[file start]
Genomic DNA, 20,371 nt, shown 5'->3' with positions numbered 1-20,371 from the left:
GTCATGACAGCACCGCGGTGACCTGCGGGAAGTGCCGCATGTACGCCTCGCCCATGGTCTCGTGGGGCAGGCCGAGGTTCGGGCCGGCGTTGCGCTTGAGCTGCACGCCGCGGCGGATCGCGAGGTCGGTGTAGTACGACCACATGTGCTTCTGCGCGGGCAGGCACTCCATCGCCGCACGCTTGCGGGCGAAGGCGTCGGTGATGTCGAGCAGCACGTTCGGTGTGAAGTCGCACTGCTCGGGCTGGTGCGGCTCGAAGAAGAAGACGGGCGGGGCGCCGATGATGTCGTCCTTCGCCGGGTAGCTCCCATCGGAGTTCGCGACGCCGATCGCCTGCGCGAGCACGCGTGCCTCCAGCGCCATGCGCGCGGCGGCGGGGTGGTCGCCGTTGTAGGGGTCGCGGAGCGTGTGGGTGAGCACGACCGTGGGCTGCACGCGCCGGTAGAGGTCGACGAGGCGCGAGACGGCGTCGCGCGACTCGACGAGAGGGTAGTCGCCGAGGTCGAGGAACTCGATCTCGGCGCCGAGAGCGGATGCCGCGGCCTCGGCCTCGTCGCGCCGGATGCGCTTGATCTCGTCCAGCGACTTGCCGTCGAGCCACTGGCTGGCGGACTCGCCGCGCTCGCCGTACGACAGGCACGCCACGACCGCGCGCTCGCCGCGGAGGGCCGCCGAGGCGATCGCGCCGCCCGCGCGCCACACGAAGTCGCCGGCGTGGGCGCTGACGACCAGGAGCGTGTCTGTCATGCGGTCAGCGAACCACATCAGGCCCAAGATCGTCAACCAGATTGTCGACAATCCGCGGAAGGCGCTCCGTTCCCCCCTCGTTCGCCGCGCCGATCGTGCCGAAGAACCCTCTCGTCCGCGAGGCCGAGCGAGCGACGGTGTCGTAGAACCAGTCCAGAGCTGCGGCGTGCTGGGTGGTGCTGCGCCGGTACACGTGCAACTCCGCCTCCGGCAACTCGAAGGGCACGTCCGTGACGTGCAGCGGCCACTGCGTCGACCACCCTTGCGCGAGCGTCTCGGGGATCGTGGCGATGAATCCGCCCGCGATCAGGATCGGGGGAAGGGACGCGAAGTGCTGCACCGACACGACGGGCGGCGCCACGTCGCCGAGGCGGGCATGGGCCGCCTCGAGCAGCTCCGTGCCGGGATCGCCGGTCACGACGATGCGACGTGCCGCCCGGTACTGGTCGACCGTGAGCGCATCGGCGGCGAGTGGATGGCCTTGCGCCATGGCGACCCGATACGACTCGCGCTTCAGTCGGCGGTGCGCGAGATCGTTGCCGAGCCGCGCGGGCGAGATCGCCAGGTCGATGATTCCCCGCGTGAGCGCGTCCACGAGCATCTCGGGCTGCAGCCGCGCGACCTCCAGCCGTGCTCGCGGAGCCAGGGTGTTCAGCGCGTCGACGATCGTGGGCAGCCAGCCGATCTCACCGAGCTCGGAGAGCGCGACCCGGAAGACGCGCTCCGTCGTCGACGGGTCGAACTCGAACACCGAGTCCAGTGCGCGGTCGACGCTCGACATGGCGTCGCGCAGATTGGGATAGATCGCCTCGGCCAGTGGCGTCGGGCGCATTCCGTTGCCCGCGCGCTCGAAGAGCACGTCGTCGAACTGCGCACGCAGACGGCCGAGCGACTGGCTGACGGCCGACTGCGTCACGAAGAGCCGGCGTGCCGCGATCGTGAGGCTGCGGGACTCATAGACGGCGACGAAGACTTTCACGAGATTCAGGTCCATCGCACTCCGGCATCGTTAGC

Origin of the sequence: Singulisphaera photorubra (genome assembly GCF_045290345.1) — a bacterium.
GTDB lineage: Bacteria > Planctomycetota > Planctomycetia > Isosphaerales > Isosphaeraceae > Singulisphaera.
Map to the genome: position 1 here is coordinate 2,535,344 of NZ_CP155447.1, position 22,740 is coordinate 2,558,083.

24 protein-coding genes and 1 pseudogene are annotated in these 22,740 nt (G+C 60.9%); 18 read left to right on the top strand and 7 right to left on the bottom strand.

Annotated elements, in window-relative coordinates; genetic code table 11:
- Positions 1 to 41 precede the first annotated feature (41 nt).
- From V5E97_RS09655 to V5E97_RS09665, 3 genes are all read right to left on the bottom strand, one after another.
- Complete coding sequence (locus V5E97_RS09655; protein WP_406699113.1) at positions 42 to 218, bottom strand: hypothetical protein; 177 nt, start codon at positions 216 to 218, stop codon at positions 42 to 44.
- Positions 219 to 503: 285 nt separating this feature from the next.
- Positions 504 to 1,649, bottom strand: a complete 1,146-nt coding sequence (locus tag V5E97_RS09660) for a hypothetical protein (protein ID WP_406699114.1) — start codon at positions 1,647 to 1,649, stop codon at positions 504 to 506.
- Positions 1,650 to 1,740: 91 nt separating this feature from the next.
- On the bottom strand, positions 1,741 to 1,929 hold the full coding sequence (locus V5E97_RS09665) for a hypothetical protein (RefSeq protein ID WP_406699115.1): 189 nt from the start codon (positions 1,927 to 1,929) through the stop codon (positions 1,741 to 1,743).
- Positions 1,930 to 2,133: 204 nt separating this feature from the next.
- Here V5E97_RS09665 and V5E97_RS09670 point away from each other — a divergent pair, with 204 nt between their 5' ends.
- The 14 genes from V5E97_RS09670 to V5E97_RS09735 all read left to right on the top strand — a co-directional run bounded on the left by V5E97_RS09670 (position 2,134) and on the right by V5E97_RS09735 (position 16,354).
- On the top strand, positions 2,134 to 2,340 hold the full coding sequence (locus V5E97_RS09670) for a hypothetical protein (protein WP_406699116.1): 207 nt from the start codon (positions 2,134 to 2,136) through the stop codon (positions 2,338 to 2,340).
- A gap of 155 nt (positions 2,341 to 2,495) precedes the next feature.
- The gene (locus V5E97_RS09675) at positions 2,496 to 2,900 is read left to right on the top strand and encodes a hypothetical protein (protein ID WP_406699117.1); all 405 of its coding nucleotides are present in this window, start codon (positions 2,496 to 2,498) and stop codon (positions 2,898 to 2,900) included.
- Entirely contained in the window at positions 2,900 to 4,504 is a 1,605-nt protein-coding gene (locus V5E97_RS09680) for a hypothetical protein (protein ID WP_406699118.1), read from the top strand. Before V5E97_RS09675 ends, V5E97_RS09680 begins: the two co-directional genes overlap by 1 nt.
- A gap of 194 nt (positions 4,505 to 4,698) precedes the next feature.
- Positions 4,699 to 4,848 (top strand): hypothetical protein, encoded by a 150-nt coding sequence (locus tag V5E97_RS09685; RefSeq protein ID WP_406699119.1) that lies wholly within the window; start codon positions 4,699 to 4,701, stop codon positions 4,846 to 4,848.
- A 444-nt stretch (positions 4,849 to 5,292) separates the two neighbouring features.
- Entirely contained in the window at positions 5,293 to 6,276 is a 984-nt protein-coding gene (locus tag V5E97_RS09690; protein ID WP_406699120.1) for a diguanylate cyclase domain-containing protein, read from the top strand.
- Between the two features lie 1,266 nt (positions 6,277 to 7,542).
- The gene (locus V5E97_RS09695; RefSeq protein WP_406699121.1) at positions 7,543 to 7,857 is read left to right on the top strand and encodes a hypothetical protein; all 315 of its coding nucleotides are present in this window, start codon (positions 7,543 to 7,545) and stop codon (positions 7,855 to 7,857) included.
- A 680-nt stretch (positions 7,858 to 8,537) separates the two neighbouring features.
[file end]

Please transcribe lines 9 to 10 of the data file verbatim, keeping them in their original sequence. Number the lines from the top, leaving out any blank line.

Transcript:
- From V5E97_RS09655 to V5E97_RS09665, 3 genes are all read right to left on the bottom strand, one after another.
- Complete coding sequence (locus V5E97_RS09655; protein WP_406699113.1) at positions 42 to 218, bottom strand: hypothetical protein; 177 nt, start codon at positions 216 to 218, stop codon at positions 42 to 44.